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and possibilities inherent in the interactions of large numbers of autonomous and semi-
autonomous agents.
W. Ross Ashby’s “law of requisite variety” states that a representation or regulator of
a system must possess as much variety as the system that it aims to represent or regulate
(Ashby, 1956). The system that we hope to portray – the set of practitioners and scholars
working at the juncture of philosophical erudition and pragmatic application – contains a
great deal of variety. Basic definitions, objectives, standards of evidence, and means of
discourse remain hotly contested. Though the diversity of opinion cannot be fully captured in
a single book, we felt it necessary to give the reader a sense of the variety that lies at the
intersection of what we will come to refer to as the two Sciences. Thus, the text you are about
to encounter is diverse, but in our view properly so. The diversity ranges from style and form
to philosophy and substance. Some chapters are but a rewrite of a snippet of a conversation
that took place at the workshop. Other chapters consist of both original text and selected
excerpts of additional writings by the author. Whereas the authors of the shorter pieces had a
specific, targeted perspective to share, the authors of the longer pieces had so much to say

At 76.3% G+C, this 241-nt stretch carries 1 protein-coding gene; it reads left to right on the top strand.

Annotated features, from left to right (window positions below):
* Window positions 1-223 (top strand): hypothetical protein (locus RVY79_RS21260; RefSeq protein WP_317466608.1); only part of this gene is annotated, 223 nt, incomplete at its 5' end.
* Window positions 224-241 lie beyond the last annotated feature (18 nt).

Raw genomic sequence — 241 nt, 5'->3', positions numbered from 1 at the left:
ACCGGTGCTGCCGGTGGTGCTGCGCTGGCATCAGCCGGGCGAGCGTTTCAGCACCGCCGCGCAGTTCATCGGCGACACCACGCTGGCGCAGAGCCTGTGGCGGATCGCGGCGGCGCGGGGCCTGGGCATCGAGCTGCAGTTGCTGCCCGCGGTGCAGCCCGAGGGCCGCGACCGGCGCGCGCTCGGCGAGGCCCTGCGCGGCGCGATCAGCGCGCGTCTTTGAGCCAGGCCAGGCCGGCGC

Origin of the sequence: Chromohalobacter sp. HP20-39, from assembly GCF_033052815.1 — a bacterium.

that the text herein is but an introduction to their point of view. The text reflects the variety
that one experiences when attending a conference.
Explaining can be hard work. It can involve strategy and drudgery, fame and fear of
exposure. Much of it is less than glamorous. Those who explain things have to deal with
people, and people are much more difficult to understand and deal with than machines.
Sometimes the explanations offered will succeed and sometimes even the same explanation
will also fail.
Before the interdependent, cell-phoned, internet-linked, networked world, life was
simpler for the explainer. An offered explanation could not be challenged with merely the
flick of a wrist and the clicking of a few keys. Change was slower. We not only had a simpler
system to deal with, but also more time to make decisions, more time to realize whether those
decisions were correct or not, and still more time to set matters right if they were wrong. In a
simpler world, the gap between what theory prescribed and what we experienced was less
apparent, and far less important. The world has changed, however. In an interconnected
world, actions do not only have immediate consequences. What the economists call second-
(and even third-) order effects take on new prominence. The effects of one action lead to
actions by others, which in tum lead to still other actions by perhaps yet others, and so on.
Little things can snowball into big things.
As one of us wrote more than a decade ago:
“A little boy survives the sinking of a boat and the world seems to believe it is in the
midst of a global morality play. An arrogant executive writes emails about ‘burying’
the competition and an entire industry faces redefinition. A young woman delivers a
pizza to a big boss (in fact, the biggest boss) and the government of the world’s
largest economy grinds to a halt for over a year.” (Lissack, 1999)